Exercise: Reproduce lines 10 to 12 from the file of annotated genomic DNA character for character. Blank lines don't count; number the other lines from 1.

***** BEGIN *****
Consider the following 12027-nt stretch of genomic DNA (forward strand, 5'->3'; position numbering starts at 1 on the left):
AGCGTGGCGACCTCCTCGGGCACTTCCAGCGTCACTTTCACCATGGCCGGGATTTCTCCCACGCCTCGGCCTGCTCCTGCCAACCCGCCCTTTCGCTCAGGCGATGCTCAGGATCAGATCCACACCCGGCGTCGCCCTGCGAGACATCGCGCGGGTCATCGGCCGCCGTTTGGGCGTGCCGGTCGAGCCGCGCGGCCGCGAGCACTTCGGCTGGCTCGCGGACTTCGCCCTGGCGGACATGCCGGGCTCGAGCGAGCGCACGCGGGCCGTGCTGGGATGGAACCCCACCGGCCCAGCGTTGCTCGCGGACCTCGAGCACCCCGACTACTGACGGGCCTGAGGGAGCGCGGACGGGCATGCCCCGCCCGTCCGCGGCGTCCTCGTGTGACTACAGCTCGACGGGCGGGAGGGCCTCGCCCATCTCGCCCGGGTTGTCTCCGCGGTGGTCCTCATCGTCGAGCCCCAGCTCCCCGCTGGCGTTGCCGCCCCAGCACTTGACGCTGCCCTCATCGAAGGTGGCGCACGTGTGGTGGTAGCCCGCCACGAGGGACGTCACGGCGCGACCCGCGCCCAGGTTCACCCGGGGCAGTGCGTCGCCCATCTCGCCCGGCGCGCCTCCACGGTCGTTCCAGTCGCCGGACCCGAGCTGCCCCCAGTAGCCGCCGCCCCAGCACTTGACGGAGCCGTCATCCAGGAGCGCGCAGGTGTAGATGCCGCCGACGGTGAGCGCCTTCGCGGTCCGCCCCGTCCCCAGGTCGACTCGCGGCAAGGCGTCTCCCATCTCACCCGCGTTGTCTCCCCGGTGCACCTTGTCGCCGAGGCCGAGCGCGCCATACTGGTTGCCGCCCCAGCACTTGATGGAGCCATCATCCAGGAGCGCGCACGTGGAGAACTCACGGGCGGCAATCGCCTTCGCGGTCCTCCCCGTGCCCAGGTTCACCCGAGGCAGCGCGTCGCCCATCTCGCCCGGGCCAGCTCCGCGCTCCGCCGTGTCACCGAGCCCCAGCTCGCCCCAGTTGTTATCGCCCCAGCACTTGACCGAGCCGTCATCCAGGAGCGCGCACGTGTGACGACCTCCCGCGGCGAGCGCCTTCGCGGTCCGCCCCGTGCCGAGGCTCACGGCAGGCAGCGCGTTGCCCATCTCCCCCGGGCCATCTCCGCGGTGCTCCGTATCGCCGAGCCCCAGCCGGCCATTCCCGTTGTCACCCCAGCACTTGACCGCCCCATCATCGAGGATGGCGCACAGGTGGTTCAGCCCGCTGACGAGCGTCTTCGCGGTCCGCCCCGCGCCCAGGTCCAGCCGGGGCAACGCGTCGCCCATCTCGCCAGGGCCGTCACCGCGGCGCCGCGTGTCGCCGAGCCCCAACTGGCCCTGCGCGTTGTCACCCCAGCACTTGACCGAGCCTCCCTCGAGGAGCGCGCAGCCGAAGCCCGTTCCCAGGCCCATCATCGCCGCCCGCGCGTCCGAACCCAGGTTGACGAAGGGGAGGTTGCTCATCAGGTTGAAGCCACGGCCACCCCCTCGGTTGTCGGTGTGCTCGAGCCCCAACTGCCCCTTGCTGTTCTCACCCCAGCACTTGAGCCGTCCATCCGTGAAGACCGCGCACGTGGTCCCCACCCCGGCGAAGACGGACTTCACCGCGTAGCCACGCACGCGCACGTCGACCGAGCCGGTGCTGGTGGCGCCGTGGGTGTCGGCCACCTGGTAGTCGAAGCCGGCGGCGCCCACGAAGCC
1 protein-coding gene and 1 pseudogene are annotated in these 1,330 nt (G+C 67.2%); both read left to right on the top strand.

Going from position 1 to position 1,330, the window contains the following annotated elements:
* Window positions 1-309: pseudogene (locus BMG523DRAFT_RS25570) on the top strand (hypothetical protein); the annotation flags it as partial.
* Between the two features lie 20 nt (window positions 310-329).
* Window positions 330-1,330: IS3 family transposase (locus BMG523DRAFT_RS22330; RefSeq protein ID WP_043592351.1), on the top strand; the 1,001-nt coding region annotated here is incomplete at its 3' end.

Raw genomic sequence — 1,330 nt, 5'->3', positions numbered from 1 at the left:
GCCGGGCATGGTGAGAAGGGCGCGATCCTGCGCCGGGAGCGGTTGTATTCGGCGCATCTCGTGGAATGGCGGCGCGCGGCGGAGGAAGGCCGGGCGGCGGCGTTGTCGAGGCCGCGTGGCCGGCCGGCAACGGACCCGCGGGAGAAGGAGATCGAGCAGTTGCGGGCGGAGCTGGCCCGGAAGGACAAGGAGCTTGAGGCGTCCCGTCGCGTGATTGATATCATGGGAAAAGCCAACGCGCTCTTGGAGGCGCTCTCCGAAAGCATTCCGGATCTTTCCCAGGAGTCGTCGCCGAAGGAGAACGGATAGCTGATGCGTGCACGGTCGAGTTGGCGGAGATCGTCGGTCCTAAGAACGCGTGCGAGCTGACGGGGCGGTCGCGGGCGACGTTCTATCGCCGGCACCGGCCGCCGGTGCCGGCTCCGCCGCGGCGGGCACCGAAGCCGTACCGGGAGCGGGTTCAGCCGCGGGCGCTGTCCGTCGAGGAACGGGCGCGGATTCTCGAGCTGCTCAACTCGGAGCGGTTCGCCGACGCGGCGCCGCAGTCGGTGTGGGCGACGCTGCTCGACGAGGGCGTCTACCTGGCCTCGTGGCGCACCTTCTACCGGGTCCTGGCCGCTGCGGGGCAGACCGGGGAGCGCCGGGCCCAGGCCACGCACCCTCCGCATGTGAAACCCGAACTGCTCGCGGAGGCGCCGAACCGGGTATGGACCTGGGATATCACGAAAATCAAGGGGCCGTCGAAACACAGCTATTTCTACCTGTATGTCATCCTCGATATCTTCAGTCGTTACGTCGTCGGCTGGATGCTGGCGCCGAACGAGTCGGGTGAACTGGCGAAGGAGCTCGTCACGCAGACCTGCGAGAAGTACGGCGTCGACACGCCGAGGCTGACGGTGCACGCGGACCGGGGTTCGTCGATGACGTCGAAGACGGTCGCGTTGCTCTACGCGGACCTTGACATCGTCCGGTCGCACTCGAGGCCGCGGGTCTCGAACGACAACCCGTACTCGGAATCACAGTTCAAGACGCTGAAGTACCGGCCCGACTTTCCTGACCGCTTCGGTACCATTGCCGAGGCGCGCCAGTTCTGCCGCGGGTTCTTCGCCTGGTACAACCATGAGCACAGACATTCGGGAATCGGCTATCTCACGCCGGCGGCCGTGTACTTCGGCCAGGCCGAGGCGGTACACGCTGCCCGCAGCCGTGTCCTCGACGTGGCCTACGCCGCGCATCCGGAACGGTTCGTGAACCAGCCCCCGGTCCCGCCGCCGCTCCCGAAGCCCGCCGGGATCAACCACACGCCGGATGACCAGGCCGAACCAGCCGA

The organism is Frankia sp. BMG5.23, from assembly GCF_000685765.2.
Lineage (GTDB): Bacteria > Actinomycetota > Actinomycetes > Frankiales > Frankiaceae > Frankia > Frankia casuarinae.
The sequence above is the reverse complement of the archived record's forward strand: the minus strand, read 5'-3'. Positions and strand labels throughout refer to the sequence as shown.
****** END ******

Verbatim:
The organism is Frankia sp. BMG5.23, from assembly GCF_000685765.2.
Lineage (GTDB): Bacteria > Actinomycetota > Actinomycetes > Frankiales > Frankiaceae > Frankia > Frankia casuarinae.
The sequence above is the reverse complement of the archived record's forward strand: the minus strand, read 5'-3'. Positions and strand labels throughout refer to the sequence as shown.